In MCM schemes, also known in the literature as Orthogonal Frequency Division Multiplexing (OFDM), a stream of symbols to be transmitted is divided into blocks of data symbols. Each block of data symbols is transformed into another block of symbols by taking the inverse Fast Fourier Transform ("IFFT"). It is this new block of symbols that is actually transmitted. MCM has been studied in the context of telephone modems and most recently as an efficient modulation scheme for DAB. A more detailed description of the general principles of MCM can be found in John A. C. Bingham, Multicarrier Modulation for Data Transmission: An Idea Whose Time Has Come, IEEE Communications Magazine, pp. 514 (May 1990), hereby incorporated by reference, as if fully set forth herein.
Two important criteria for effective use of multicarrier digital signal systems is the ability to accurately identify the individual carrier frequencies, and to do so as quickly as possible. A delay in identifying the correct frequency will degrade the performance of the system. For example, when changing the channel on a radio or television set which are designed to receive multicarrier digital signals, which has a long delay in identifying the individual carrier frequencies, one would like the picture and sound to appear as soon as possible. However, one determining factor in how long it takes to receive a picture or sound on a newly tuned channel is the delay involved in the receiver in identifying the individual carrier frequencies. The present invention relates to a method and an apparatus fo implementing the method, for quick and accurate identification of the individual carrier frequencies.
To better understand the invention, the following additional background information on MCM schemes is helpful. A MCM transmitted symbol can be represented by the equation ##EQU1## where a_{k} is the complex information symbol sequence, T is the information symbol interval, N is the number of orthogonal carriers used in the scheme, each of which is to be sampled over T seconds, and NT is the MCM symbol interval. The parameters N and T are chosen to satisfy specific bit rate requirements of a particular application. For example, in S. N. Hulyalkar, MCM Design for Transmission of DigitallyCompressed Television Signals in a Simulcast Terrestrial Channel PLB Technical Note TN92012, hereby incorporated by reference as if fully set forth herein, a MCM scheme for the transmission of digitally compressed television over a terrestrial channel is considered where N=1024 and NT=127.19 microseconds.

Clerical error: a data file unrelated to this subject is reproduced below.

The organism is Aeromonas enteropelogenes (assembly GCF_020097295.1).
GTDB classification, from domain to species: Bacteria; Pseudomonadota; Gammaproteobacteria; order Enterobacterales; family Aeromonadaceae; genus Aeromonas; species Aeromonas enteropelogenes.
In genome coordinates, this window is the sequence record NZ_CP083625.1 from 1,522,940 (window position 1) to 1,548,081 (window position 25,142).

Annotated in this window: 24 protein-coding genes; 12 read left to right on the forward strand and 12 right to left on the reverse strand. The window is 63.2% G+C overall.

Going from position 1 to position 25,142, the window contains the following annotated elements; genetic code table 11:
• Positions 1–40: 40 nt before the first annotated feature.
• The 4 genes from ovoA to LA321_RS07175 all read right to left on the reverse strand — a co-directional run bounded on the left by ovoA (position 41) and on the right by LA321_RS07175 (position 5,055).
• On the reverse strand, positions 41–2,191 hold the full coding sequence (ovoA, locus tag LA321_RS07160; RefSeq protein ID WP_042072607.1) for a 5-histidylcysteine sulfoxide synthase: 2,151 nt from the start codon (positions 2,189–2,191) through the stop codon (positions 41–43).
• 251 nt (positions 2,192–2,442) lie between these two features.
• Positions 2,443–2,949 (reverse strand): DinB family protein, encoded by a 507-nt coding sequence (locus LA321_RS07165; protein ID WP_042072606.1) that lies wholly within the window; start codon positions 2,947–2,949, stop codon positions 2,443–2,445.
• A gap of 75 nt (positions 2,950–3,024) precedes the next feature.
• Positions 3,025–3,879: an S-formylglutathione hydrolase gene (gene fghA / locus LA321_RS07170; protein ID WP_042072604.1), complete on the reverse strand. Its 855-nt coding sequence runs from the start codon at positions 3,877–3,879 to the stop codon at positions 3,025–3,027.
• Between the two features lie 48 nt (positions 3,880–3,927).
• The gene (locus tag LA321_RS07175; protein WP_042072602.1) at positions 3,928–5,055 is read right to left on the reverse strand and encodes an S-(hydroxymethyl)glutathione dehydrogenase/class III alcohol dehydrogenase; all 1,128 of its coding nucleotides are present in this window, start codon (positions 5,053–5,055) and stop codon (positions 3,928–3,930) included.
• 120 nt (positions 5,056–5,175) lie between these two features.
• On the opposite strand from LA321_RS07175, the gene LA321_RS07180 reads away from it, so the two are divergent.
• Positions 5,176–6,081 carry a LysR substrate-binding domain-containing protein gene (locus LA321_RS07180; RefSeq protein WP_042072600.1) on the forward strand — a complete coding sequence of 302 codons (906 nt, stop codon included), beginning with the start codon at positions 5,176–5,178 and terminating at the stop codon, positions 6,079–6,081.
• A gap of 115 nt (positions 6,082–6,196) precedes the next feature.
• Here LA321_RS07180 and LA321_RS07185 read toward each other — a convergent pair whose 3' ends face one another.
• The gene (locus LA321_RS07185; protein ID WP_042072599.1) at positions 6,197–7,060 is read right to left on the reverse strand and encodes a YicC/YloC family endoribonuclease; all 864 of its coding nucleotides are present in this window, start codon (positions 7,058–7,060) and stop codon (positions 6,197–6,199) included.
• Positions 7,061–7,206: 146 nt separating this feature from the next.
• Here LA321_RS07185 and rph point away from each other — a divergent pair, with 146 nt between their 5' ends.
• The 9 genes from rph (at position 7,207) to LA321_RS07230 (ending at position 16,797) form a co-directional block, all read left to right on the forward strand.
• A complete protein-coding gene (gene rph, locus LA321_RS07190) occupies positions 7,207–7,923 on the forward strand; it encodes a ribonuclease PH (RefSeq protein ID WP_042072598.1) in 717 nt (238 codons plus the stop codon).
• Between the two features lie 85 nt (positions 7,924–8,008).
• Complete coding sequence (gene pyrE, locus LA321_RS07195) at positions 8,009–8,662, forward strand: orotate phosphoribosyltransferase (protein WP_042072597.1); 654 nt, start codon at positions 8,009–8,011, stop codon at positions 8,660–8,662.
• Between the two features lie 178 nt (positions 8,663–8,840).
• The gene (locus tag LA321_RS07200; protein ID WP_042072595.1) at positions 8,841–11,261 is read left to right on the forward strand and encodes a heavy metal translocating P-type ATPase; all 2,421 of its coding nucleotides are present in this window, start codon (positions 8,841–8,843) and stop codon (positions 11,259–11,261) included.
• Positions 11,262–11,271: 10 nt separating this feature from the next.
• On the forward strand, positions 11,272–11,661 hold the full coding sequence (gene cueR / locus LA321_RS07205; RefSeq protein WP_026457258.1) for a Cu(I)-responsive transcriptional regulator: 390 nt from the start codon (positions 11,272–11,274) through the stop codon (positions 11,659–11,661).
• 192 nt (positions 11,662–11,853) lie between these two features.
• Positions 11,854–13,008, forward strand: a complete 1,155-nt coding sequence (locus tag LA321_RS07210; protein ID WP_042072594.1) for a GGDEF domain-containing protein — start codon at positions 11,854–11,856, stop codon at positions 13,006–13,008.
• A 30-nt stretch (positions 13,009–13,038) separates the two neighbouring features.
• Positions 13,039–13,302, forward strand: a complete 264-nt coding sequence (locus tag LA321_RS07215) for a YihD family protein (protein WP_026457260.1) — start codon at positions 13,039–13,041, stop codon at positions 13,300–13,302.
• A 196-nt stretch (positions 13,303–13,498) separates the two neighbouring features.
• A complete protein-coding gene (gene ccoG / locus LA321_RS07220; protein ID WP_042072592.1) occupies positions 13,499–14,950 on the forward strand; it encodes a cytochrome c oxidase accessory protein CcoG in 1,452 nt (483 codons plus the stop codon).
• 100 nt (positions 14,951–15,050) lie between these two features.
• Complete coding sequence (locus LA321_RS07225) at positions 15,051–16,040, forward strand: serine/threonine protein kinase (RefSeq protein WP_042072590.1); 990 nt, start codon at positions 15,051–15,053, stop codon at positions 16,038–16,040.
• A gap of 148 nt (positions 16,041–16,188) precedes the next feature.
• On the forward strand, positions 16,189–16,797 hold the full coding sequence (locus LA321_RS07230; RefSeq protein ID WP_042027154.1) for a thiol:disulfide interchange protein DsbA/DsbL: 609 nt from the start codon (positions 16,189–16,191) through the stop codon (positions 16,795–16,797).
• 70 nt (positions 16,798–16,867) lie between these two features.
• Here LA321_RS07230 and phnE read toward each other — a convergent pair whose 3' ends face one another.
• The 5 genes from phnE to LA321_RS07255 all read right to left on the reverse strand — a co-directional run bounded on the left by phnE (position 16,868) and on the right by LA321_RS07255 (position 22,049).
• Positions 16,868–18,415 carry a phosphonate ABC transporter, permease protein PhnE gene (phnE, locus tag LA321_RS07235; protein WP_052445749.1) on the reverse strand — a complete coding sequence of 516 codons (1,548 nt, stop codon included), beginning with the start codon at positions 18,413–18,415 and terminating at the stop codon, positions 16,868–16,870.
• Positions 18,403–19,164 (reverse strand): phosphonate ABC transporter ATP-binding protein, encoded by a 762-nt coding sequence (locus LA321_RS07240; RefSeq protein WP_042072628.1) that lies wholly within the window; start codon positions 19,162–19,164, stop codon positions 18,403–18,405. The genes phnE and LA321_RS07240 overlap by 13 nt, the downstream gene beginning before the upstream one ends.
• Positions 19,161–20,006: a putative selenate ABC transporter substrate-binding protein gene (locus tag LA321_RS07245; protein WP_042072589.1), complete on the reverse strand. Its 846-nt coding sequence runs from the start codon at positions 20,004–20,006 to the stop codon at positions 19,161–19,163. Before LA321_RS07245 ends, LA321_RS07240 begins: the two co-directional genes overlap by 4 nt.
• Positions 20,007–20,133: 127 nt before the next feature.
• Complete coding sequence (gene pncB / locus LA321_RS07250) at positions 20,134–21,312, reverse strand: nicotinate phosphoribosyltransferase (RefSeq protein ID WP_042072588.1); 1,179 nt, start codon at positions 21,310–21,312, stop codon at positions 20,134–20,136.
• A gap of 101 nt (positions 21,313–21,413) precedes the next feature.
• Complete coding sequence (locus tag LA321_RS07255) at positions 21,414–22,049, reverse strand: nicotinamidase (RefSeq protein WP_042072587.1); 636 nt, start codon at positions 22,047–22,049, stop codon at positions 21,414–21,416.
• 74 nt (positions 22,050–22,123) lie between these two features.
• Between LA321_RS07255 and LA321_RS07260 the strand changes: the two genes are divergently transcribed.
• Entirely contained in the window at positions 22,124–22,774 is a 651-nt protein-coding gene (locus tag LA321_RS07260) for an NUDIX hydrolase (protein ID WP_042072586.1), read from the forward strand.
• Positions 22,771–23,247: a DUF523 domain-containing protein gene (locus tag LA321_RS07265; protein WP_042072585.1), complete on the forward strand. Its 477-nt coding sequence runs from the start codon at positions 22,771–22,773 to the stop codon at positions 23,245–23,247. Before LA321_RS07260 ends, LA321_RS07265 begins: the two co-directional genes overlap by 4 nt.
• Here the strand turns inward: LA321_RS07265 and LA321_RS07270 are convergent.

In the absence of channel distortions, noise, frequency offset and timing errors, the transmitted information sequence can be recovered perfectly at the receiver by sampling the received signal every T seconds and after receiving N samples performing an Npoint FFT on the received sequence. The FFT at the receiver performs like a matched filter at each of the N carrier frequencies. In order to reliably demodulate the received signal and recover the transmitted information sequence, the orthogonality of the transmitted carriers has to be maintained at the receiver. In real systems, however, intersymbol interference ("ISI"), receiver frequency offset and timing errors all contribute to destroying the orthogonality of the transmitted carriers and can result in severe performance degradations if left uncompensated.